Coming up Saturday: The Main Event!

The China Initiative – Part II

Thursday, July 12, 2012 12:15 pm

Thursday in Shanghai was a day of history and political lessons on Chinese culture from Dr. Yaohua Shi, WFU Chair of East Asian Languages and Literature. In the morning, Dr. Shi led us on a “rooftop” tour of Shanghai architecture, illustrating how the old/new Shanghai, composed of three separate cities (old, walled Chinese city; French Concession, International Settlement), was totally transformed by the cultural revolution and the economic reforms introduced byDeng Xiaoping. Here is a picture of the group from the Bund side, looking out to the modern skyscrapers across the Huangpu River, which were only built in the last 20 years:

We tried to tour the Anglican Cathedral and accompanying Cathedral School, site of the film Empire of the Sun (in the ZSR DVD collection) but it was under construction and unavailable.

Then we had lunch in a lovely American restaurant atop what used to be the Jockey Club of Shanghai (reflecting the former British influence), and could still see the outlines of the racetrack that was once below. Next, we toured the Shanghai Urban Planning Exhibition Center, a truly marvelous museum, detailing the growth of Shanghai from an ancient fishing village to the largest and most cosmopolitan city in the world.

The day’s tour ended with a visit to the site of the First National Congress of the Communist Party of China, notable in itself, but made even more interesting by the juxtaposition of high-end retail stores and restaurants at the site, reflecting the odd mixture of communism and capitalism that makes up the current Chinese culture.

Since food is such an important part of Chinese and Shanghainese culture, we ended the day with a fabulous restaurant that was renovated from a 1930’s slaughterhouse (I kid you not) and my new instant favorite, Jardin de Jade. Being vegetarian in China has not been a problem, as all food is exquisitely flavorful and delicious!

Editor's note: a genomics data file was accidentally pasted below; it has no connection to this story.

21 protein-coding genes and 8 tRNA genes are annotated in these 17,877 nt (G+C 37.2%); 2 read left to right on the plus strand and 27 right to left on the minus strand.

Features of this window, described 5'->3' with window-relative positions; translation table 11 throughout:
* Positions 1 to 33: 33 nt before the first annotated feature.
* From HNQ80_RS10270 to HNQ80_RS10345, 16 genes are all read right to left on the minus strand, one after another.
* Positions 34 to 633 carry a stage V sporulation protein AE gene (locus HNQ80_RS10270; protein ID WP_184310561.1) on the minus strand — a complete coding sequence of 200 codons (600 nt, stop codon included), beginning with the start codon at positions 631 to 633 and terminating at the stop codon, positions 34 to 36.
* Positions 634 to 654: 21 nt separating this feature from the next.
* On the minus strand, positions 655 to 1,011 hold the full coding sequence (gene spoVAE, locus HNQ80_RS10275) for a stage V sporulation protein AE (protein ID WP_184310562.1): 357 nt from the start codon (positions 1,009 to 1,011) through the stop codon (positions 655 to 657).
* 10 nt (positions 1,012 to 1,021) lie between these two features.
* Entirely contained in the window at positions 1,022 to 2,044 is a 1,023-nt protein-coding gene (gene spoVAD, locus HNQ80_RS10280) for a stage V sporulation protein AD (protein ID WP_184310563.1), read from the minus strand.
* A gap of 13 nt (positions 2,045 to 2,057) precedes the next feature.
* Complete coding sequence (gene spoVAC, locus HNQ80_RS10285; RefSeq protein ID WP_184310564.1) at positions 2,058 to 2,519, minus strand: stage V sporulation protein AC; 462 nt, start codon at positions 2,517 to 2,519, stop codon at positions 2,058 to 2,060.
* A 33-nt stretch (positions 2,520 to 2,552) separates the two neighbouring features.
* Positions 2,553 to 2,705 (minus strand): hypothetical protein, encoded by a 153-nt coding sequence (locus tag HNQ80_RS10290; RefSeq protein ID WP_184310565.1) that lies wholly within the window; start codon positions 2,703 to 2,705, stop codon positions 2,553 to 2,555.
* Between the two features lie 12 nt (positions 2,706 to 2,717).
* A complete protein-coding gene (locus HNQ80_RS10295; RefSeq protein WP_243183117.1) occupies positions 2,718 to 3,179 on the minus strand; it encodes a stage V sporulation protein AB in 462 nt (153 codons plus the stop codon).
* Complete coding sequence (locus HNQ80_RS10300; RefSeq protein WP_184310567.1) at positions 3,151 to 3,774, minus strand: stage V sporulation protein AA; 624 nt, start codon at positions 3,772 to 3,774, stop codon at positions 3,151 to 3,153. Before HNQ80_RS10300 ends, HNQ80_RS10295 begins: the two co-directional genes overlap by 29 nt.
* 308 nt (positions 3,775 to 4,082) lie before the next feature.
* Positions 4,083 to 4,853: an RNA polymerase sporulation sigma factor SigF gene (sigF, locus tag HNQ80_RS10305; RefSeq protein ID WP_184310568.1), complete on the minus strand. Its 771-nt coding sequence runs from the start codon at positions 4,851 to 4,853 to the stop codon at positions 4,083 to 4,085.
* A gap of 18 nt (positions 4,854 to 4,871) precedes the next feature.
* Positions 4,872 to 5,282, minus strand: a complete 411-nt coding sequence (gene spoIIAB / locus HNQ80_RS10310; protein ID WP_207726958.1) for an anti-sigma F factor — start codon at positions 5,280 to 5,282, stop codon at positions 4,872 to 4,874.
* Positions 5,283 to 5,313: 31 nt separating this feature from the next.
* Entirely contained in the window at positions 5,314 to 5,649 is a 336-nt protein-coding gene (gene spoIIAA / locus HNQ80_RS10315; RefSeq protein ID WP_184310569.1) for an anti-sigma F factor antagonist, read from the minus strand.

p.s. I gave Wake the Library t-shirts to all the Wake Forest students helping with the China Initiative. Here is Jenny Li, happy with her new shirt:

Tomorrow: Dulwich College.




The China Initiative – Part 1

Thursday, July 12, 2012 5:10 am

The Wake Forest University China Initiative has begun! A group of 16 (or so) individuals affiliated with Wake Forest are gathering in Shanghai July 6-16, 2012 to explore available options to further develop the University’s global programs. Dr. Linda McKinnish Bridges, Office of the Provost for Global Affairs and Office of Undergraduate Admissions, has put together a diverse group of individuals representing many areas in the University.

The main event of the week will be a concert by Dr. Peter Kairoff as a way of thanking the parents here in China for entrusting their children to Wake Forest for their college education. Four WFU students who are here assisting us in Shanghai are Ms. Xizi Liao, Ms. Jenny Li, Ms. Grace Wang, and Mr. Jacob Blackwell.

China is 12 hours ahead of Winston-Salem, so it took all of us a day and one half to arrive. Most of us were here in time to begin with a day of sightseeing on Wednesday, led by WFU alum Monica Kitt ’10, who now lives and works in Shanghai. She led us on an active tour of the city, starting with the wonderful Yuyuan Garden,

followed by a delicious lunch of Shanghainese dumplings. After that, most of the afternoon was spent supporting the local economy, first at a nice fabric market, where many of us were fitted for custom-made traditional Chinese dresses to wear at the banquet following the concert on Saturday night. There were so many of us that we wore the poor tailor out! After a quick visit to the “fake market” (just what you would imagine), we re-grouped to give a 3 hour Admissions event at the local Shi Xi High School. The group of approximately 75 students and parents were a little overwhelmed but very interested and grateful at the size of the delegation from Wake Forest. Here is a picture of Dr. Bridges, assisted by WFU student Jenny Li, giving the first part of the presentation.